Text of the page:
Although we're as pro wash-and-wear as can be, avalanches of dry shampoo and nonstop roughed-up texture can make one long for the painstaking done-ness of the '50s (though not the milkshakes and racism, which we still have now, anyway). So why not switch it up with some smoothness—without having to sleep on curlers? Here, 7 ways to do midcentury modern hair.
We begin with Miss Lily Collins, who is doing those glassy waves pretty much true to form. (Why are they still such a crowdpleaser? Easy—because Old Hollywood glamour never dies, and it goes so well with so many kinds of dresses, it is basically the Nudist sandal of hair.) So yes, this means that you could still do exactly the same hair now, and it would be modern by virtue of you being a 21st-century woman. However...
That is not the point of this story, so here is some actual information. See how Lily's waves are more tubular, whereas Alexa's here, in what is essentially the same hairdo, are S-shaped? Think of the backlash against perfect curling-tong ringlets, and you'll see why a looser, zigzag-ier texture is more au courant.
Now, pretty much the only other option you had back then: the Audrey. Have you noticed, though, that she didn't have a true pixie until later? (It was a short, curly crop pulled back at the sides.) These days, we'd go for the actual cut, but with less volume around the bangs, maybe more length up top, and shorter on the sides à la Michelle Williams.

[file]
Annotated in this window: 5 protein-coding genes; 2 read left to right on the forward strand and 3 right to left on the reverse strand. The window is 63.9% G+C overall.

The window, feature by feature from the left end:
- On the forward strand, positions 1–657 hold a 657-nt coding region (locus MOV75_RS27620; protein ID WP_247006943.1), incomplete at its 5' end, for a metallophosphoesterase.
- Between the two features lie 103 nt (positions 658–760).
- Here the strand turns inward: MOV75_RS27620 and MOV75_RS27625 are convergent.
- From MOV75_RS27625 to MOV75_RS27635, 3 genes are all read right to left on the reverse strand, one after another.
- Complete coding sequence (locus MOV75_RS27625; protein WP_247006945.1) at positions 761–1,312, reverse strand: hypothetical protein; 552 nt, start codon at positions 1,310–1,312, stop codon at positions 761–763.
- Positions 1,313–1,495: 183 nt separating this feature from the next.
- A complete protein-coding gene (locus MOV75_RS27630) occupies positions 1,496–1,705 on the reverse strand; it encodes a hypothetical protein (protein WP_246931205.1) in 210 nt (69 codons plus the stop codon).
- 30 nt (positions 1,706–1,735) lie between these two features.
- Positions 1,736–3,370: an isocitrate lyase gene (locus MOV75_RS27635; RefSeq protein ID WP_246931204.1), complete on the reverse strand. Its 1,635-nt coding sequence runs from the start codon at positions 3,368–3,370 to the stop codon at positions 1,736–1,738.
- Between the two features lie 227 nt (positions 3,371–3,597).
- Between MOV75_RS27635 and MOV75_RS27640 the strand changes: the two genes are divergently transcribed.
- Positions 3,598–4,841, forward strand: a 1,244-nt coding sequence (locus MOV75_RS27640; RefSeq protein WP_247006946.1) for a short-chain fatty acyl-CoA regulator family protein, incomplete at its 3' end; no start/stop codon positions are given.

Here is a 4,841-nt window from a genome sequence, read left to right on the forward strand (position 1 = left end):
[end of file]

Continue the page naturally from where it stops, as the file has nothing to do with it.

Let the record show that Rooney Mara consistently does the most interesting hair, like this little cap made out of her own bangs. Think of it as another update on the Hepburn.
As we moved into the '60s, we began to see more height and embellishment, two things Janelle takes to new levels here. But what makes it really fresh-feeling is that it's so much softer in texture than what our grandmothers sprayed into place (airy vs. shellacked) and not helmet-like in the slightest. Plus we've really made strides in the accessories department too.
Negative space up-dos are the future. But they can also refer to the past with accessories incorporated in the hair. Again, slightly mussed is better than too buttoned-up.
And if you must do the headband—though they are incidentally very in again—no perky ponytails. Embrace wisps, flyaways (sooo Chanel), and, in a word, what nature gave ya.